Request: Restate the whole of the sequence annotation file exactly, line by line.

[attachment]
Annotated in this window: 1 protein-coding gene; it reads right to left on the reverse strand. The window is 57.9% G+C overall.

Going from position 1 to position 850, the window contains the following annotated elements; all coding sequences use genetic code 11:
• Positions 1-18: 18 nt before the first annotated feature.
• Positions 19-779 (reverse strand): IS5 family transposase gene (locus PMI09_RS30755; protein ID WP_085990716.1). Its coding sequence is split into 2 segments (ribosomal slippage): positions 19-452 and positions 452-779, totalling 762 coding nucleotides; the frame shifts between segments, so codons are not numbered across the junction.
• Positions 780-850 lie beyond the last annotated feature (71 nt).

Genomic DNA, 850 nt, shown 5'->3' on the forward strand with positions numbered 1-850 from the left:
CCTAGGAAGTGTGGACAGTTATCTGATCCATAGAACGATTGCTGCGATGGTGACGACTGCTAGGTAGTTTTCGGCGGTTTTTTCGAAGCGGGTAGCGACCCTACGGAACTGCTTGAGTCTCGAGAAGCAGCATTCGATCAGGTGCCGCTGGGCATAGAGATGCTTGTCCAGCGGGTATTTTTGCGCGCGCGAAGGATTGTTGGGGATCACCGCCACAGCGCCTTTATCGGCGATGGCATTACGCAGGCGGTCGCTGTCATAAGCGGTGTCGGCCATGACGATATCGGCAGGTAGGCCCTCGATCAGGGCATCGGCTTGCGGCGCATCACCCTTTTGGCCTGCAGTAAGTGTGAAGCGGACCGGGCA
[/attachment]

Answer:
Annotated in this window: 1 protein-coding gene; it reads right to left on the reverse strand. The window is 57.9% G+C overall.

Going from position 1 to position 850, the window contains the following annotated elements; all coding sequences use genetic code 11:
• Positions 1-18: 18 nt before the first annotated feature.
• Positions 19-779 (reverse strand): IS5 family transposase gene (locus PMI09_RS30755; protein ID WP_085990716.1). Its coding sequence is split into 2 segments (ribosomal slippage): positions 19-452 and positions 452-779, totalling 762 coding nucleotides; the frame shifts between segments, so codons are not numbered across the junction.
• Positions 780-850 lie beyond the last annotated feature (71 nt).

Genomic DNA, 850 nt, shown 5'->3' on the forward strand with positions numbered 1-850 from the left:
CCTAGGAAGTGTGGACAGTTATCTGATCCATAGAACGATTGCTGCGATGGTGACGACTGCTAGGTAGTTTTCGGCGGTTTTTTCGAAGCGGGTAGCGACCCTACGGAACTGCTTGAGTCTCGAGAAGCAGCATTCGATCAGGTGCCGCTGGGCATAGAGATGCTTGTCCAGCGGGTATTTTTGCGCGCGCGAAGGATTGTTGGGGATCACCGCCACAGCGCCTTTATCGGCGATGGCATTACGCAGGCGGTCGCTGTCATAAGCGGTGTCGGCCATGACGATATCGGCAGGTAGGCCCTCGATCAGGGCATCGGCTTGCGGCGCATCACCCTTTTGGCCTGCAGTAAGTGTGAAGCGGACCGGGCA